Orange Unified provided SAT, PSAT to 8,000 high school students

As part of a growing statewide effort to have more students take the SAT and PSAT, the Orange Unified School District provided the exams at no cost to about 8,000 students earlier this month.

This is the third straight year Orange Unified has provided the SAT and PSAT to students for free. Students typically have to pay up to $104 to take the exams. But Orange is among a growing number of districts across the county and statewide that absorbs the fees so more students can participate in the exams that are part of the college application process.

The district also offered the exams during the regular school day on “SAT Day,” which fell this year on Oct. 10.

“Orange Unified is committed to providing its students with opportunities and resources that promote and facilitate college and career readiness,” Supt. Dr. Gunn Marie Hansen said in a news release. “One of the ways that we deliver on that commitment is by dedicating time for our high school students to take the SAT or PSAT, as a community, and at no cost to them or their families.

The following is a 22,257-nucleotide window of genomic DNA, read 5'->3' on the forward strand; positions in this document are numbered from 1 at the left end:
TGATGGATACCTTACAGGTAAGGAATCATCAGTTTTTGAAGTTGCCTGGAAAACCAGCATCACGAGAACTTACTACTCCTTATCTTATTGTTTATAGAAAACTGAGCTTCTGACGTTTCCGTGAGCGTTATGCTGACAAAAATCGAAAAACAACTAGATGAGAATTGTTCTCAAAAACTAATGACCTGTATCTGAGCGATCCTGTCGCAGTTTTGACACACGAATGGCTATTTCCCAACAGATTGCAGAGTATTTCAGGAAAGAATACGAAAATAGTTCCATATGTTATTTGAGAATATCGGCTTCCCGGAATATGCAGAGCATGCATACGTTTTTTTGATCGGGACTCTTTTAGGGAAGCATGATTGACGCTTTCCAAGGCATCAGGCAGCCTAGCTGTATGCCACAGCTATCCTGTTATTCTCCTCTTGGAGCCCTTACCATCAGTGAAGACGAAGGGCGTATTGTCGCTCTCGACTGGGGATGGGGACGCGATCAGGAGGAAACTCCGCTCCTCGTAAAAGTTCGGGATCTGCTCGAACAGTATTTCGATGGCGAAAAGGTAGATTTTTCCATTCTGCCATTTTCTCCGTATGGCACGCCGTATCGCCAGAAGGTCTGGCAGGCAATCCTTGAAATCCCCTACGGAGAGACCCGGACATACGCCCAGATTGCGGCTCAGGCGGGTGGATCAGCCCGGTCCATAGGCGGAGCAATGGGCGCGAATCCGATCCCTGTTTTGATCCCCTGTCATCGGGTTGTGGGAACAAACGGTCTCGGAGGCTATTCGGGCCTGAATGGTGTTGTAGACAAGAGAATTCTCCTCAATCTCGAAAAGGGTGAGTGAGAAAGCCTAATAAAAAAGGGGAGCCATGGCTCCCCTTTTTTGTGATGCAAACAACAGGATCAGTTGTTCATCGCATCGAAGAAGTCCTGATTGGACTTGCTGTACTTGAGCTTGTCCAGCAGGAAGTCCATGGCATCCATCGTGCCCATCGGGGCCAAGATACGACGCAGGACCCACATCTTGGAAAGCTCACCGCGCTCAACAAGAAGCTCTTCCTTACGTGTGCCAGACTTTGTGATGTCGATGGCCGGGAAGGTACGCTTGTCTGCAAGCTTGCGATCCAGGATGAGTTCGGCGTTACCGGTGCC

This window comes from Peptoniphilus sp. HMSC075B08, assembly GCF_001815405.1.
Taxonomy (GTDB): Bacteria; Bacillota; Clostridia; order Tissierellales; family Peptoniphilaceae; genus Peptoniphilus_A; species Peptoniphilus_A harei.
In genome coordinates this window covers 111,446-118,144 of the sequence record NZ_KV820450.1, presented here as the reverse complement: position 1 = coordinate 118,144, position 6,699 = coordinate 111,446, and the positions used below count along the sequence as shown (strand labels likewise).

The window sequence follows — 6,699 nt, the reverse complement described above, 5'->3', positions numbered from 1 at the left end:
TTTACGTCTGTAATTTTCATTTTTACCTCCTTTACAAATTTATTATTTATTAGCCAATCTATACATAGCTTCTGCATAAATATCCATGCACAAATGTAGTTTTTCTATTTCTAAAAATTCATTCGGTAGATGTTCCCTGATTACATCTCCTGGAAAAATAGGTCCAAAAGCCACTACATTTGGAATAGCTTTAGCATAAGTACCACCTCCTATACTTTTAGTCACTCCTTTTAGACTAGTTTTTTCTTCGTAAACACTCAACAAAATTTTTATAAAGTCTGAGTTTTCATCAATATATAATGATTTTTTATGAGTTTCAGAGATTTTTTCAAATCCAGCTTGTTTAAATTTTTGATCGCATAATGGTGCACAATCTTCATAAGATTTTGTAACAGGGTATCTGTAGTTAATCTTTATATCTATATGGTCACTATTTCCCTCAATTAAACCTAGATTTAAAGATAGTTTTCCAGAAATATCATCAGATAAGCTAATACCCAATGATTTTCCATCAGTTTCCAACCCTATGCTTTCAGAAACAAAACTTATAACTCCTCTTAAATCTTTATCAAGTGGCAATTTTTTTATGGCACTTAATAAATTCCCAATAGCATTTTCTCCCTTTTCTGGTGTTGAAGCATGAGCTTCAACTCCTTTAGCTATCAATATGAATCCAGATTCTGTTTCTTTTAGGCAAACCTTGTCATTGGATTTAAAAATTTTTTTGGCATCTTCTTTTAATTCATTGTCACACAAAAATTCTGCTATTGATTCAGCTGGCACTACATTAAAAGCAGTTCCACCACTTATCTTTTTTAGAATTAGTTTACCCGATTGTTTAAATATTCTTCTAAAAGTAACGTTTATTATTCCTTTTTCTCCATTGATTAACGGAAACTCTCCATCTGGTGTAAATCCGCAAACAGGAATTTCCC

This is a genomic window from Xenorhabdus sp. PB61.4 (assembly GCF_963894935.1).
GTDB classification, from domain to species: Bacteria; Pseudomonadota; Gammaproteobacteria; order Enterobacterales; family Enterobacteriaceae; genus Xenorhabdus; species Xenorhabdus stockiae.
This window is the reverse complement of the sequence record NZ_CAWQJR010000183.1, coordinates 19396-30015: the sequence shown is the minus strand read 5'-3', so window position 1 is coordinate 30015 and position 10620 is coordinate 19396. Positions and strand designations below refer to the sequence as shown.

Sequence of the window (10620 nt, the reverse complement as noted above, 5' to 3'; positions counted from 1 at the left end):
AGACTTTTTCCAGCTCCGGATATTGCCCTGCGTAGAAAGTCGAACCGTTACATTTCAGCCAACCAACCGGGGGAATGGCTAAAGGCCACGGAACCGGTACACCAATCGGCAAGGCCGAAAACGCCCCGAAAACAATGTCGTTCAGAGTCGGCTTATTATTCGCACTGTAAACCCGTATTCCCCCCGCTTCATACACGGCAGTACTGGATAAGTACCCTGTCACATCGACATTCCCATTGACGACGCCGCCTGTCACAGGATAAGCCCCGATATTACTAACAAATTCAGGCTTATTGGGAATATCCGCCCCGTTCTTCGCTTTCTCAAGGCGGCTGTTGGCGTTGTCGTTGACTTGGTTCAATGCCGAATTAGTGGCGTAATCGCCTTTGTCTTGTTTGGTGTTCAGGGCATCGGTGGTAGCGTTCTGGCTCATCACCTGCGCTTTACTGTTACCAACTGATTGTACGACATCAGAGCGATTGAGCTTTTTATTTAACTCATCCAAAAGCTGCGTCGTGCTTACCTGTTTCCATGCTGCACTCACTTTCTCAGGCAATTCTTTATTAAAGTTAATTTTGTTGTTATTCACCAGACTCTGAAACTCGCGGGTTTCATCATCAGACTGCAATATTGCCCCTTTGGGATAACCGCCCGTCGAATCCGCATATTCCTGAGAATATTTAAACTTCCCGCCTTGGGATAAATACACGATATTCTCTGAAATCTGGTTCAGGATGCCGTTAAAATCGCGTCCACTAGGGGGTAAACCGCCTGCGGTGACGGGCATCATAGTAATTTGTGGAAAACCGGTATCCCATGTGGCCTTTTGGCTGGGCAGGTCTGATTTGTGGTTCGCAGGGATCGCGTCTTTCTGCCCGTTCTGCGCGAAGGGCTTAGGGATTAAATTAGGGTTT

“It’s an experience that not only prepares and positions them to attend college, but it can also open doors for students who may not otherwise take the SAT or envision college as part of their futures,” she added.

A partnership between Orange Unified and the College Board makes it possible for all high school students to take the exams and access free online resources and a personalized study plan through the College Board’s own partnership with Khan Academy.

In Orange County, other districts that offer the SAT for free to all students include the Santa Ana Unified School District, the Laguna Beach Unified School District and Tustin Unified.

Villa Park High School Principal Dr. Ken Miller said he can attest to the value and importance of SAT Day and its ability to change the plans of some students, after high school.

“Over the past three years, I have had a number of students graduate from Villa Park and then enroll in college, as a direct result of their taking the entrance exam on SAT Day,” Miller said. “Some of them didn’t believe they were cut out for college and they weren’t intending to take the exam.”